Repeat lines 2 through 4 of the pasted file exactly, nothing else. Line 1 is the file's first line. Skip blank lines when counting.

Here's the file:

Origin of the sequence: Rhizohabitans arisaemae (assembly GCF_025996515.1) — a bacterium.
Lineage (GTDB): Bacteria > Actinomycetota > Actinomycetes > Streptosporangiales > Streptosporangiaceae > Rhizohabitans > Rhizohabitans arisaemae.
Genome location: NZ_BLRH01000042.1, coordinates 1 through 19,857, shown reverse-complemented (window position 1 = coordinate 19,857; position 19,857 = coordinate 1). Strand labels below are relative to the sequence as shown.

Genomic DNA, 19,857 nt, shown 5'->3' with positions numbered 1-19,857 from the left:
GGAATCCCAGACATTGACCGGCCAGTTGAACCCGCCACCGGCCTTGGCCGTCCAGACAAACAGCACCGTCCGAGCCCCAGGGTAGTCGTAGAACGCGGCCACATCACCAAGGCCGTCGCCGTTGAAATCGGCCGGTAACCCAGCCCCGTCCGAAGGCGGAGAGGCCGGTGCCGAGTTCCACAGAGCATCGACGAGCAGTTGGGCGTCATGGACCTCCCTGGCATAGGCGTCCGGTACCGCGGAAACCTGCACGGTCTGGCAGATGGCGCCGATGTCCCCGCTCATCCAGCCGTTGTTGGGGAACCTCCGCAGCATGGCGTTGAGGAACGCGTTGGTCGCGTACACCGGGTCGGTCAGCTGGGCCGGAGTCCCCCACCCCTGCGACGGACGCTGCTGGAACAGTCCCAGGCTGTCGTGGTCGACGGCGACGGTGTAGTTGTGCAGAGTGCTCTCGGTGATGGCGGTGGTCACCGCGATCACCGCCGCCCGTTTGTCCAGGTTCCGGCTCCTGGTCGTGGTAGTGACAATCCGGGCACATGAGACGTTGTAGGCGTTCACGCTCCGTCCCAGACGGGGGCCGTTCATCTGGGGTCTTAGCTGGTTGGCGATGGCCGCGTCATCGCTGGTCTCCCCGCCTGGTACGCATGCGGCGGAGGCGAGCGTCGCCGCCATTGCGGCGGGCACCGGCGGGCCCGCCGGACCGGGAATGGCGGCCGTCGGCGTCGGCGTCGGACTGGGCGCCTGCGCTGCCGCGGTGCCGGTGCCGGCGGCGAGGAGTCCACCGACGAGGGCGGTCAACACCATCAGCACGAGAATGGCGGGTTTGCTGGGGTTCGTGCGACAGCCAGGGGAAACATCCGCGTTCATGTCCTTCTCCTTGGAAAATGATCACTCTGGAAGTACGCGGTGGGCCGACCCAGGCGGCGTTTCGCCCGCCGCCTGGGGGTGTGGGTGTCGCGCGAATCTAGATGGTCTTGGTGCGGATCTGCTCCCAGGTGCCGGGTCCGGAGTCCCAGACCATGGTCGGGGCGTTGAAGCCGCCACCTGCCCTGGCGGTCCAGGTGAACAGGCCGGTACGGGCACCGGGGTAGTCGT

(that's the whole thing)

Lineage (GTDB): Bacteria > Actinomycetota > Actinomycetes > Streptosporangiales > Streptosporangiaceae > Rhizohabitans > Rhizohabitans arisaemae.
Genome location: NZ_BLRH01000042.1, coordinates 1 through 19,857, shown reverse-complemented (window position 1 = coordinate 19,857; position 19,857 = coordinate 1). Strand labels below are relative to the sequence as shown.

Genomic DNA, 19,857 nt, shown 5'->3' with positions numbered 1-19,857 from the left: